SAN DIEGO (KGTV) -- San Diego County has taken its first step into the dreaded "purple" tier of the state's four-tiered COVID-19 reopening plan, leaving just one week to determine if the county will be forced to shutter nearly all of its nonessential indoor businesses.
"It would take a significant change in trajectory," Supervisor Nathan Fletcher said Wednesday.
State officials reported that San Diego County had an unadjusted new daily coronavirus case rate of 8.7 per 100,000. The adjusted case rate dropped to 7.4 per 100,000, above the baseline of 7, qualifying the state for the purple, or most restrictive tier of the reopening plan. Last week's unadjusted case rate was 7.8 per 100,000.
In recent weeks, the region had an unadjusted rate well above the purple tier guidelines, but a significant effort to increase the volume of tests had allowed for an adjustment to bring it back to the red, or substantial, tier.
According to the reopening plan, a county has to report data exceeding a more restrictive tier's guidelines for two consecutive weeks before being moved to that more restrictive tier. A county then has to be in that tier for a minimum of three weeks before it may move to a less restrictive tier.
San Diego County has been in the red tier for months, skirting but ultimately avoiding the purple tier, which would necessitate the closure of almost all indoor operations of nonessential businesses. Recent trends have shown a slow but steady increase in infection numbers.
"People are tired of the pandemic and letting down their guard," Supervisor Greg Cox said. "We need to do better. We need to do a lot better and we can do better."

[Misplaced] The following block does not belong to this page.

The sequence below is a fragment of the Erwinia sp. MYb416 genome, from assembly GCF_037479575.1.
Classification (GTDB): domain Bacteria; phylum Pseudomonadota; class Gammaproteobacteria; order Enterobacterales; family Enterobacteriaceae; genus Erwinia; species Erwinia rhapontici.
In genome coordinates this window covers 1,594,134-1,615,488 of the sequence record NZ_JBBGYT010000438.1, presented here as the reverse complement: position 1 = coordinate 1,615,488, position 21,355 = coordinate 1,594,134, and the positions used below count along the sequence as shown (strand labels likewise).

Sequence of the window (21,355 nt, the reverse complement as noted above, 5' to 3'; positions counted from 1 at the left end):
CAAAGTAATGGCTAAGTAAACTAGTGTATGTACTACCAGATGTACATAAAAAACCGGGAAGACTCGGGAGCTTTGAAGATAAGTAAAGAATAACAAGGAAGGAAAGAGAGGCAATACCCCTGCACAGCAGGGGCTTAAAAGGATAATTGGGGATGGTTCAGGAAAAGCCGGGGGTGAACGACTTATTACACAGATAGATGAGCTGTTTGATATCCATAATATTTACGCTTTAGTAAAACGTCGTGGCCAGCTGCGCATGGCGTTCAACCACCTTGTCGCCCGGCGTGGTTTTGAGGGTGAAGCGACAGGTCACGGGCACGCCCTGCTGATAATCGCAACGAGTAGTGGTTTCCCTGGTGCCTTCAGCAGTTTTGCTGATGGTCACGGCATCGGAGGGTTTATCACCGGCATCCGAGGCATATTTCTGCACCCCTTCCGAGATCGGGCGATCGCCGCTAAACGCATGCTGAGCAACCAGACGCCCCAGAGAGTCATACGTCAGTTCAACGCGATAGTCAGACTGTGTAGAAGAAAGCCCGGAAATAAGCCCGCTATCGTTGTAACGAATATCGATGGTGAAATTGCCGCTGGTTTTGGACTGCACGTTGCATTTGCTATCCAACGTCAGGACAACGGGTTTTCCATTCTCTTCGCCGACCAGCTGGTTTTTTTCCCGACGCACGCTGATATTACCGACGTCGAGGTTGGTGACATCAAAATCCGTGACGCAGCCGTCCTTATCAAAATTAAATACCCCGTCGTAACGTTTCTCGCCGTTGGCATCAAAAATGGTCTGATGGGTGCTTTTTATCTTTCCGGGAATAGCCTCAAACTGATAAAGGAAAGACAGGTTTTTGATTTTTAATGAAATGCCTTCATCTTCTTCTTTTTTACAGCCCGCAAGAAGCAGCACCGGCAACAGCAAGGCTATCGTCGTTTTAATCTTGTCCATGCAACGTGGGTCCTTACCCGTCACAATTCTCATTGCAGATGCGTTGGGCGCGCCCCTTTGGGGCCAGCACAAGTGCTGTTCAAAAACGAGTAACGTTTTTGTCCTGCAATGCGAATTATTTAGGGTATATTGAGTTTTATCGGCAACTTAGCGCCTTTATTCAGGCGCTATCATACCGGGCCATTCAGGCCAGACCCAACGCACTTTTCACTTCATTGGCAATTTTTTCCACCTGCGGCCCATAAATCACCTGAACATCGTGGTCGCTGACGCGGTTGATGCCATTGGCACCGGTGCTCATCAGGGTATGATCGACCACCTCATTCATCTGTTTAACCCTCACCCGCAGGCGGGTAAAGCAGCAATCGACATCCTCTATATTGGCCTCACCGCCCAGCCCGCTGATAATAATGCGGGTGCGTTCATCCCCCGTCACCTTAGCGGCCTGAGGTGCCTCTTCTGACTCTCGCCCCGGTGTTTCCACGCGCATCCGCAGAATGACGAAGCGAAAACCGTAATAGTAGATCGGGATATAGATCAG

If the county cannot drop its adjusted daily case rate below 7 per 100,000, indoor operations in locations such as restaurants, museums, places of worship, breweries and retail businesses will have to either close entirely, move to outdoor operations only or modify in other ways.
Dr. Wilma Wooten, the county's public health officer, said retail operations, including indoor shopping centers, will be limited to 25% of building capacity, down from the current 50%. Schools, unless they have already restarted in-person learning, will be restricted to distance learning. K-12 schools already in session can continue, Wooten said.
The county's testing positivity rate actually improved, declining 0.3% from last week to reach 3.2%, but remains high enough for this metric to remain in the orange tier.
The state's health equity metric, which looks at the testing positivity for areas with the least healthy conditions, increased from 5.1% to 5.3% and entered the red tier. This metric does not move counties backward to more restrictive tiers, but is required to advance.
The state data reflect the previous week's case data to determine where counties stand. It is usually updated on Tuesdays, but this week's update was rescheduled because of the election.
County public health officials reported 404 new COVID-19 cases and three new deaths Wednesday, raising the region's case total to 58,106 and the death toll to 904.
Of the 15,345 tests reported Wednesday, 3% returned positive, maintaining the 14-day rolling average of positive tests at 3%.
Of the total number of cases in the county, 3,983 -- or 6.9% -- have required hospitalization and 921 patients -- or 1.6% of all cases -- had to be admitted to an intensive care unit.
Seven new community outbreaks were also confirmed Wednesday, two in business settings, three in restaurant/bar settings, one in a grocery setting and one in a health care setting. Over the previous seven days, 25 community outbreaks were confirmed. A community outbreak is defined as three or more COVID-19 cases in a setting and in people of different households over the past 14 days.